Perhaps we won't have to rely on this cheesy evolutionary fix much longer though, as there is great news on the fight against malaria. A new study of an experimental vaccine has shown that it reduces incidence of malaria in children by about 55% [STORY]. This is the first vaccine to be used against a eukaryotic parasite. In general, fighting eukaryotic diseases can be tricky. For example, it is often easier to clear a bacterial infection than a fungal infection. Why? Evolutionary principles! Eukaryotes are more closely related to us, so they share more of our molecular machinery. Consequently, it's easy to kill a fungus, but it may be hard to kill a fungus without killing us in the process.
The way the vaccine was made also seems pretty slick, a quote from the science article:
It contains an engineered protein that combines a protein fragment from the malaria parasite, Plasmodium falciparum, and a protein from the Hepatitis B virus that helps trigger a strong immune response.Even though 55% reduction isn't great by vaccine standards against bacteria and viruses, this is a spectacular development which could save many, many lives around the world.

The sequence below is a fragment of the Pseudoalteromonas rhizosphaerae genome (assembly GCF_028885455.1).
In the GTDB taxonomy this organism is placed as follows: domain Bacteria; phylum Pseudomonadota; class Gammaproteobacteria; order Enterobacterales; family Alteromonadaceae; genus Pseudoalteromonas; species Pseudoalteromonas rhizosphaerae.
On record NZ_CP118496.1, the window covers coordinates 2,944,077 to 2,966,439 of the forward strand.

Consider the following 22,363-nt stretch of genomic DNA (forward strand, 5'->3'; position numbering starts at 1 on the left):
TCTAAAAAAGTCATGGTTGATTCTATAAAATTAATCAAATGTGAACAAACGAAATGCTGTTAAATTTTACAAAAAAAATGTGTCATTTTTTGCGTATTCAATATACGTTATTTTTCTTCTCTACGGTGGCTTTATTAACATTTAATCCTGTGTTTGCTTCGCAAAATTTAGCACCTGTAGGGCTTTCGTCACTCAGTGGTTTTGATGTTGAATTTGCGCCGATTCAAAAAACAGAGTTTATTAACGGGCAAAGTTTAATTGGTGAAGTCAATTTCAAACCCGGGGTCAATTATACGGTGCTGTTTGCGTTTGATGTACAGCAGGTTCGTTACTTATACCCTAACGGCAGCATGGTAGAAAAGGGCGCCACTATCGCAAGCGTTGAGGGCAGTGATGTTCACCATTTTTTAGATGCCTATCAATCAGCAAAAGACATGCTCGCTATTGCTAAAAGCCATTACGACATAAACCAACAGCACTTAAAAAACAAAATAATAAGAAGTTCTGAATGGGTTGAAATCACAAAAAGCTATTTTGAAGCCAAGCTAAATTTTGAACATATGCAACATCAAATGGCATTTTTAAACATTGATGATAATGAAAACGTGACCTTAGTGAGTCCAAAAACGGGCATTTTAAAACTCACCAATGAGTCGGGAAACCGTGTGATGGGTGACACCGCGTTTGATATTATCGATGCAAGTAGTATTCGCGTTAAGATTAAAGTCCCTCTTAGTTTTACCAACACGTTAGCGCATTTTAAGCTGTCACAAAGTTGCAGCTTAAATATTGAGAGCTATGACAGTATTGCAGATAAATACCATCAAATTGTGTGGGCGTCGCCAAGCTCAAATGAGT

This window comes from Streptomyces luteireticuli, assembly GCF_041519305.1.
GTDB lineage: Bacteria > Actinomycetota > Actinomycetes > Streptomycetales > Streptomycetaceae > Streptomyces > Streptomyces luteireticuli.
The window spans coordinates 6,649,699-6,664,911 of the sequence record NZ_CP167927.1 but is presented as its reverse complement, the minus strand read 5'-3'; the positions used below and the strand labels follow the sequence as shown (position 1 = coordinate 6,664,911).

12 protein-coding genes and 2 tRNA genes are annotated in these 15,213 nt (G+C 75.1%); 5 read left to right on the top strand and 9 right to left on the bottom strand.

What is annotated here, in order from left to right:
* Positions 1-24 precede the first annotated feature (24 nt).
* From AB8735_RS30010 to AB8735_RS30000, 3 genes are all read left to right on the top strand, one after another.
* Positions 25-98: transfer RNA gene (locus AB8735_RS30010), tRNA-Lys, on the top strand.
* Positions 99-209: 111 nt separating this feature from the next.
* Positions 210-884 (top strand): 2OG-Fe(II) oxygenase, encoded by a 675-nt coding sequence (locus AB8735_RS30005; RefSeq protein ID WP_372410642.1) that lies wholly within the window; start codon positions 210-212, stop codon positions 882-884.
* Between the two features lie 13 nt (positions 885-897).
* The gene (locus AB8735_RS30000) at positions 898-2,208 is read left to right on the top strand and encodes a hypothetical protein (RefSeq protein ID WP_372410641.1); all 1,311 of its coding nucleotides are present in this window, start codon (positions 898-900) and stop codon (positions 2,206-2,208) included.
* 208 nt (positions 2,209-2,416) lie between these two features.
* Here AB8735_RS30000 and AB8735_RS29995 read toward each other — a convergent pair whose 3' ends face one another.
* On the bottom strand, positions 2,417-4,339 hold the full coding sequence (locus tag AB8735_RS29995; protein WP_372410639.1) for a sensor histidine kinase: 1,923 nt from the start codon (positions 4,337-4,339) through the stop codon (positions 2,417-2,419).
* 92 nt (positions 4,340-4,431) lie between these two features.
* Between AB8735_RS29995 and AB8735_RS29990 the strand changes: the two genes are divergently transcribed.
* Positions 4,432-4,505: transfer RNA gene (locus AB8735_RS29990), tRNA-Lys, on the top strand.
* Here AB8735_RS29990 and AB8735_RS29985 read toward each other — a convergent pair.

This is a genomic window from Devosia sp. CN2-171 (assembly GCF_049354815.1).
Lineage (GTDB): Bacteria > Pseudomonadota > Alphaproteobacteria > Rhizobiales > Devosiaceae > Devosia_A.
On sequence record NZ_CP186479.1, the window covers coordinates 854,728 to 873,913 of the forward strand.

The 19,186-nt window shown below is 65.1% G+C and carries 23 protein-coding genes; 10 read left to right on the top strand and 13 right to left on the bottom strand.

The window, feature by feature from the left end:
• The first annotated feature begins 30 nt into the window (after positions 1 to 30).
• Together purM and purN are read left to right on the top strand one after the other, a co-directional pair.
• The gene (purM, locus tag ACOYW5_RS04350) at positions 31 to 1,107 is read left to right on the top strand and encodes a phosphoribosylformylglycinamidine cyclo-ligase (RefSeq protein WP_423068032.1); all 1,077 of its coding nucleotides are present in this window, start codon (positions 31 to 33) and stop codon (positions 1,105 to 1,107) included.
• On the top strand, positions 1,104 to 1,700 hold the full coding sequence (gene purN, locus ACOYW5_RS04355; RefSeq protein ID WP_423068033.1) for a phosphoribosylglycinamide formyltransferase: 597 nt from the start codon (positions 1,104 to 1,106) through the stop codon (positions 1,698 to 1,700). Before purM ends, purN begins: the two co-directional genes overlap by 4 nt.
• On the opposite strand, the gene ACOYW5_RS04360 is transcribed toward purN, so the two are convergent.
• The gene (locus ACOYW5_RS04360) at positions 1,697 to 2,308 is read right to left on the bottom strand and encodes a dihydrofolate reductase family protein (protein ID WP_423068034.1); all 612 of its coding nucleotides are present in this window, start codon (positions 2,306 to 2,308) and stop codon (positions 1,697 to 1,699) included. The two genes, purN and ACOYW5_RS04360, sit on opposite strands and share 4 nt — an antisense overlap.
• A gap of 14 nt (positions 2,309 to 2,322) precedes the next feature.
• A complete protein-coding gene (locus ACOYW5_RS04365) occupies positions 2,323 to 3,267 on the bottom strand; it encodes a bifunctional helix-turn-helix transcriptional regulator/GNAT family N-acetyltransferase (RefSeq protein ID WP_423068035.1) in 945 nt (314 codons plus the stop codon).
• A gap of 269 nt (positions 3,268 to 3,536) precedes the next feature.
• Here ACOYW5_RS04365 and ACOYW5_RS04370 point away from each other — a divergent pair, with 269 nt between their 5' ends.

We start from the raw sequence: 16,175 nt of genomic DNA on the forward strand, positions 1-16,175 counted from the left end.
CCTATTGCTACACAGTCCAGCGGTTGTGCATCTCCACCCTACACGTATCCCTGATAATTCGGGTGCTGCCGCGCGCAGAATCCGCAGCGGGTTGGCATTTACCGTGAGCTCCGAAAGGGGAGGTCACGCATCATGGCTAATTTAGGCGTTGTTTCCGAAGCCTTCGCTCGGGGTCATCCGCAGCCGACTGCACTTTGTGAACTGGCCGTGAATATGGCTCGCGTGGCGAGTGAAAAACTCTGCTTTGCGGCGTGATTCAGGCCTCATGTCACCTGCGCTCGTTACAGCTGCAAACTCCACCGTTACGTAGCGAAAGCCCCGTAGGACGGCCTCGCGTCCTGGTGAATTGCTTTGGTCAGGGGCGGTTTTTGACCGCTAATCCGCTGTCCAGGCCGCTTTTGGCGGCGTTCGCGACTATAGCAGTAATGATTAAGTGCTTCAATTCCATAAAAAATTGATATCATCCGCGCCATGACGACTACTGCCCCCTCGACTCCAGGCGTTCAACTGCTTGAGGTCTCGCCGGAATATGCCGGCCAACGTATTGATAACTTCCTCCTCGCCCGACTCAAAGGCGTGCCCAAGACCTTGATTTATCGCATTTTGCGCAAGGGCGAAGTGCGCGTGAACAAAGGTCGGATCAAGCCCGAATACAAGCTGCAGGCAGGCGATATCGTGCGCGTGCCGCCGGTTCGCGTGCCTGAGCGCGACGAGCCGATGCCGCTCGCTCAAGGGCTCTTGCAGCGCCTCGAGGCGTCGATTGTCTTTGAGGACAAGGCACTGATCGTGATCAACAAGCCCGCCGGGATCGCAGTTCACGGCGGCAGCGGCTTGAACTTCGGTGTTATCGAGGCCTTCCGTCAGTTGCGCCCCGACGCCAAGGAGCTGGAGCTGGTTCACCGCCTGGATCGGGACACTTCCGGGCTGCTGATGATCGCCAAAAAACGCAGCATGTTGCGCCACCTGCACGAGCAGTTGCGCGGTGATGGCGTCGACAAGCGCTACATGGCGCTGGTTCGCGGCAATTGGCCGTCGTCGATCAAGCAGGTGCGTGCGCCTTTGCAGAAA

Could the parasite evolve resistance to the vaccine? It's certainly seems possible. I don't know what the protein they used does in a normal parasite, or how conserved or variable it is in natural populations. Normally, vaccines that are highly effective knock down the population so low so that there is little to no genetic variation for the disease-causing agent, and no possibility for evolution of resistance. But this works mostly for diseases that are restricted to humans. For example, vaccines against polio are effective for this reason. However, since this vaccine only protects part of the population, and the fact that malaria infects many, many species of vertebrates, means that such an effort is unlikely to happen, and we will probably never get rid of malaria completely. However, there is a silver lining to this. I would venture to guess that humans make up only a very small portion of the hosts used by most of the world's malaria parasites. Because of this, losing us as a host probably doesn't affect fitness that much, and wouldn't be that much of a selection pressure to the parasite itself. Consequently, it might be possible that resistance wouldn't evolve so easily. I suppose even if the disease did mutate and develop resistance, we could do something like what we do for the flu virus and produce a new vaccine every year for the most common strain. This is all speculation on my part based on some pretty cursory examination of the latest news. I'm sure my friends who know more about disease ecology could talk more cogently on this!